A Section’s Role in the Purpose of a Book
When we rise out of the immediate context of the Sermon on the Mount, we find that Jesus’ teaching about the world seeing our “good works” and giving “glory to your Father in heaven” fits into the ultimate purpose of Matthew’s gospel. After Jesus is raised from the dead, he sends his disciples on a mission: “Go make disciples of all nations” (Matt. 28:19). Jesus teaching in the Sermon on the Mount gave them the “good works” to make a saving impact on the world.
Words are recorded in many different contexts. The above article considers the literary context of Jesus’ teaching. In addition, words are also given in social contexts. The Bible student must be careful appealing to “social context,” because our understanding of Biblical times depends upon incomplete and sometimes conflicting accounts of the ancient times.
However, social contexts are essential to properly understand Biblical metaphors. Metaphors, by their nature, are open to all kinds of interpretations, many go beyond the author’s intention. Metaphors can be moved in the right direction by a consideration of the social context in which they are given.
We can illustrate this by Jesus’ use of “salt of the earth” and “light of the world” (Matt. 5:13-16).
Those who love science will break salt and light into its elemental parts and draw lessons. Bible students armed word search capability will look up all the uses of “salt and light” in the Bible and draw lessons. The applications are limited only to human imagination.
However, it is helpful to remember Jesus spoke these words to common people in a rural setting. “Salt and light” were common household items to them. Therefore, it is best to see salt and light in the way the common person used them. Yes, salt and light had interesting roles in Temple and war, but these were not likely the lessons that came to the hearer’s mind on the mountain.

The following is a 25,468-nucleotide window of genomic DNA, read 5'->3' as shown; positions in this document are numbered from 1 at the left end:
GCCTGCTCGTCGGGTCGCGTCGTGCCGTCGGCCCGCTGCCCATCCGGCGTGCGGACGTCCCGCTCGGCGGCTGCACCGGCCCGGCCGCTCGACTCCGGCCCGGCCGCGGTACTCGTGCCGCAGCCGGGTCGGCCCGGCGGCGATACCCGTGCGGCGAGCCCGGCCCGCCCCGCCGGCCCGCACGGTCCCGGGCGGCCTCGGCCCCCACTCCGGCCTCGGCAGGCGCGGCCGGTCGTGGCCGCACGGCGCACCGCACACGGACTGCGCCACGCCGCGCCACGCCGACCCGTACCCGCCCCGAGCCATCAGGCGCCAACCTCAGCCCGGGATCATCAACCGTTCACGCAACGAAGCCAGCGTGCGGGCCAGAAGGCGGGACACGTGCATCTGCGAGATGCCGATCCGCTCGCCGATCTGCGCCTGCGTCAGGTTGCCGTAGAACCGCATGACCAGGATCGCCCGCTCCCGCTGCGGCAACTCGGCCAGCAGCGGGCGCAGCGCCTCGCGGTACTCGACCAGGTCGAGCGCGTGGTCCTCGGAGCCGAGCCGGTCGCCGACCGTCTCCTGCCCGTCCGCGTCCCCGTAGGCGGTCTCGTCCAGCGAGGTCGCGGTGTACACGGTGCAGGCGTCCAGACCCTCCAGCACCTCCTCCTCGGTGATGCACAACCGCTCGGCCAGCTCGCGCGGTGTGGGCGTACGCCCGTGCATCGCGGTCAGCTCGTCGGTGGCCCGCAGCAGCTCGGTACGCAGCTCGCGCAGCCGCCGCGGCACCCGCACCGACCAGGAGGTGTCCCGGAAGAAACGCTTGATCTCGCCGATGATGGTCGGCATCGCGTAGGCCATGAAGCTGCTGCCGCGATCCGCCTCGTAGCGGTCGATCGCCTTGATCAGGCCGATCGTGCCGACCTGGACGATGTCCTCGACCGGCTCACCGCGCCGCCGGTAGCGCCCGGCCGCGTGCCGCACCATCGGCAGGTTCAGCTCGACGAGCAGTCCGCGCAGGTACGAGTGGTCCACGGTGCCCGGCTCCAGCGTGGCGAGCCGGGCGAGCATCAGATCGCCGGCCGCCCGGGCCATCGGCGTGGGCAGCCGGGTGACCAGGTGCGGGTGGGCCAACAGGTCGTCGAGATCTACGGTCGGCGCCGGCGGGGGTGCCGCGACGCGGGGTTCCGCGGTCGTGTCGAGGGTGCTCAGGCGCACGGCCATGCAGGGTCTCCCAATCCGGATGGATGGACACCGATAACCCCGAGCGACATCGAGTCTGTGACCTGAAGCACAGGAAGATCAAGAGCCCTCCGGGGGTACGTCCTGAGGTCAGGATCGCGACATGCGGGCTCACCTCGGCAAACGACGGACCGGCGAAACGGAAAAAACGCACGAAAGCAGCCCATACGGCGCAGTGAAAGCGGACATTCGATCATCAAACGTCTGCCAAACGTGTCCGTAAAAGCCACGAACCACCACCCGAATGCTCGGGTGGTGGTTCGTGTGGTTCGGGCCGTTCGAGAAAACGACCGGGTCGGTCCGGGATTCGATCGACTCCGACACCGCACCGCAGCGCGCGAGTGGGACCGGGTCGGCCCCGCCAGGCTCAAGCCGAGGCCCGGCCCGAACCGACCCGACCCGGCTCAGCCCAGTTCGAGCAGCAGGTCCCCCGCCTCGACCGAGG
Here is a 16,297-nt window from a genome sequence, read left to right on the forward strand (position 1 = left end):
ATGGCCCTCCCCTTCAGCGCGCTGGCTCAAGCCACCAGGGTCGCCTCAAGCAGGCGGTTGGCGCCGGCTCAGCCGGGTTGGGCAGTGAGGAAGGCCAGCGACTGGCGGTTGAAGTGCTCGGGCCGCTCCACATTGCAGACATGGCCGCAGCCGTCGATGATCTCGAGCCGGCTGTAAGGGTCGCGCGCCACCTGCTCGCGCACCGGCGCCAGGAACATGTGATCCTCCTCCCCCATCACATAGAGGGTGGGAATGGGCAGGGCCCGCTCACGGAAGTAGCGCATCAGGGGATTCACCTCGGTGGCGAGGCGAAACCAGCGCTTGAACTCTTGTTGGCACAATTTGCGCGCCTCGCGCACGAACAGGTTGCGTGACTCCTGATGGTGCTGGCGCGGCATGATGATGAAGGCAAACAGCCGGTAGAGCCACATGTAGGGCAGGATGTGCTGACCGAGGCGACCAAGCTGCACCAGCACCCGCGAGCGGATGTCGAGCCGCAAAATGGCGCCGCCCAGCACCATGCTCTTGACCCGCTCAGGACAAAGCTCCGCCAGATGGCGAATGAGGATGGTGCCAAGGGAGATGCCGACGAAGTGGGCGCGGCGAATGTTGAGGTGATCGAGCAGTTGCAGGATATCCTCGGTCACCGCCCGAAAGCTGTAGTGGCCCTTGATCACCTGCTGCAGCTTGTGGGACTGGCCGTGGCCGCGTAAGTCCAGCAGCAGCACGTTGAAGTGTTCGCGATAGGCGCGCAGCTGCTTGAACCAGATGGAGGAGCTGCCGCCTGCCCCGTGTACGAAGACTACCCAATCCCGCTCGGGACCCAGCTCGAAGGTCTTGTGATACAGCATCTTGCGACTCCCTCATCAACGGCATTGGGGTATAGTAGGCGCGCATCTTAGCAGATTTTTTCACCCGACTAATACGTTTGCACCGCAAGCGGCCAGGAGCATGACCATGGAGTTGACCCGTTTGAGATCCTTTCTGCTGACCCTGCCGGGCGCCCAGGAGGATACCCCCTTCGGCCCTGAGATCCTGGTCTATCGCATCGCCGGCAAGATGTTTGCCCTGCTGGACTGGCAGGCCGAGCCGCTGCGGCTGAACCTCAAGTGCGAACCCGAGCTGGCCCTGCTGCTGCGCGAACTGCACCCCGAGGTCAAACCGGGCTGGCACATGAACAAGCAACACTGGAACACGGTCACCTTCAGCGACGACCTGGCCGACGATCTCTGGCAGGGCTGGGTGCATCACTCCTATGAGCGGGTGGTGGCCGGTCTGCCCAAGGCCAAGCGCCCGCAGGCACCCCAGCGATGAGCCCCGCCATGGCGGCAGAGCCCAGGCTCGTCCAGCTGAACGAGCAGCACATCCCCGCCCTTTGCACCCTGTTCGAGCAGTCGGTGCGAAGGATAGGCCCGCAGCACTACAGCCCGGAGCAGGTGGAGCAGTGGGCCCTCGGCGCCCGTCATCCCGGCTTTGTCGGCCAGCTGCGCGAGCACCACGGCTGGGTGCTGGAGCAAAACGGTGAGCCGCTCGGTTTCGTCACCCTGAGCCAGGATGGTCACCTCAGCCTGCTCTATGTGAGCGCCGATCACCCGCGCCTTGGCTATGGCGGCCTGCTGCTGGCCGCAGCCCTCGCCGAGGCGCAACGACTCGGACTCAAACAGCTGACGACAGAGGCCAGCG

Parallel Pictures or Contrasts?
In the Sermon on the Mount Jesus contrasts “kingdom righteousness” with Jewish hypocrisy and Gentile paganism. His kingdom moved was a totally different way. The distinct nature of the kingdom is illustrated by the metaphors of “salt and light.” As Jesus put it “you are salt of the earth,” and “light of the world” (5:13-16). Disciples of Jesus are to be as different from the world as salt is from dirt and light is from darkness.
Why did Jesus use two metaphors? Certainly, two pictures deepen the understanding. So, perhaps the mission of the kingdom was so essential he wanted to say it in two different ways. Perhaps, and again I say perhaps, Jesus is pointing to how different his disciples will be from hypocritical Judaism and ignorant paganism. Is there any evidence that points to this conclusion?
It is often recognized that the word Jesus used for “earth” is commonly used for “land, ground, lot, the piece of soil upon which you stand.” However, the word Jesus used for “world” describes all creation, the universe. So, “earth” seems to be smaller, and “world” bigger. Perhaps “salt of the earth” is used by Jesus as a contrast with hypocritical Judaism (the ground/inheritance upon which his early disciples stood), and “light to the world” is a contrast with ignorant paganism (the creation to which the disciples went).
This curiosity doesn’t change the meaning, but it perhaps provides a reason for why there are two metaphors used.